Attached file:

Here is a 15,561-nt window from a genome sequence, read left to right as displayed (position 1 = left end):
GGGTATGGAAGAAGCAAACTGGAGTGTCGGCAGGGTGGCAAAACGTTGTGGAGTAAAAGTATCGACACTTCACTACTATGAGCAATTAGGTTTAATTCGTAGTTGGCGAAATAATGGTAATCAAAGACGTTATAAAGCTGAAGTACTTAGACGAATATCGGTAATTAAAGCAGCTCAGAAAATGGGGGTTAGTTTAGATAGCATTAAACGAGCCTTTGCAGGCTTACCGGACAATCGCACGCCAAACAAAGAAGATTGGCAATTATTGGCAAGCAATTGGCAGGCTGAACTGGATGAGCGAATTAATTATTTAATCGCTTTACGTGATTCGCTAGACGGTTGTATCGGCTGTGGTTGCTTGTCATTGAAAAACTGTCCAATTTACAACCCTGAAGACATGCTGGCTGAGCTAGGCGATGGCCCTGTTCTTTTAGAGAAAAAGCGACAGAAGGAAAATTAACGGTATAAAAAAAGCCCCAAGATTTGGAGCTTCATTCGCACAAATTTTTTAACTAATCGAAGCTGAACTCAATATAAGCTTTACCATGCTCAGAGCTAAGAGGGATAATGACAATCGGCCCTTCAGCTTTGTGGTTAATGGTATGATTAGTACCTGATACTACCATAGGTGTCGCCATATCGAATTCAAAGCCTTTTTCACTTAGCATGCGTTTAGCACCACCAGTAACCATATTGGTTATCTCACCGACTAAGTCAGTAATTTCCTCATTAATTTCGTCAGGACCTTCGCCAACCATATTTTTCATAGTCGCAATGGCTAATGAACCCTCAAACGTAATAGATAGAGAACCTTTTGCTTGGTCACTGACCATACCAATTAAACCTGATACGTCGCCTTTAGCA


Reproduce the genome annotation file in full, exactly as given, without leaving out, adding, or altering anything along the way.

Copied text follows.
Here is a 15,561-nt window from a genome sequence, read left to right as displayed (position 1 = left end):
GGGTATGGAAGAAGCAAACTGGAGTGTCGGCAGGGTGGCAAAACGTTGTGGAGTAAAAGTATCGACACTTCACTACTATGAGCAATTAGGTTTAATTCGTAGTTGGCGAAATAATGGTAATCAAAGACGTTATAAAGCTGAAGTACTTAGACGAATATCGGTAATTAAAGCAGCTCAGAAAATGGGGGTTAGTTTAGATAGCATTAAACGAGCCTTTGCAGGCTTACCGGACAATCGCACGCCAAACAAAGAAGATTGGCAATTATTGGCAAGCAATTGGCAGGCTGAACTGGATGAGCGAATTAATTATTTAATCGCTTTACGTGATTCGCTAGACGGTTGTATCGGCTGTGGTTGCTTGTCATTGAAAAACTGTCCAATTTACAACCCTGAAGACATGCTGGCTGAGCTAGGCGATGGCCCTGTTCTTTTAGAGAAAAAGCGACAGAAGGAAAATTAACGGTATAAAAAAAGCCCCAAGATTTGGAGCTTCATTCGCACAAATTTTTTAACTAATCGAAGCTGAACTCAATATAAGCTTTACCATGCTCAGAGCTAAGAGGGATAATGACAATCGGCCCTTCAGCTTTGTGGTTAATGGTATGATTAGTACCTGATACTACCATAGGTGTCGCCATATCGAATTCAAAGCCTTTTTCACTTAGCATGCGTTTAGCACCACCAGTAACCATATTGGTTATCTCACCGACTAAGTCAGTAATTTCCTCATTAATTTCGTCAGGACCTTCGCCAACCATATTTTTCATAGTCGCAATGGCTAATGAACCCTCAAACGTAATAGATAGAGAACCTTTTGCTTGGTCACTGACCATACCAATTAAACCTGATACGTCGCCTTTAGCA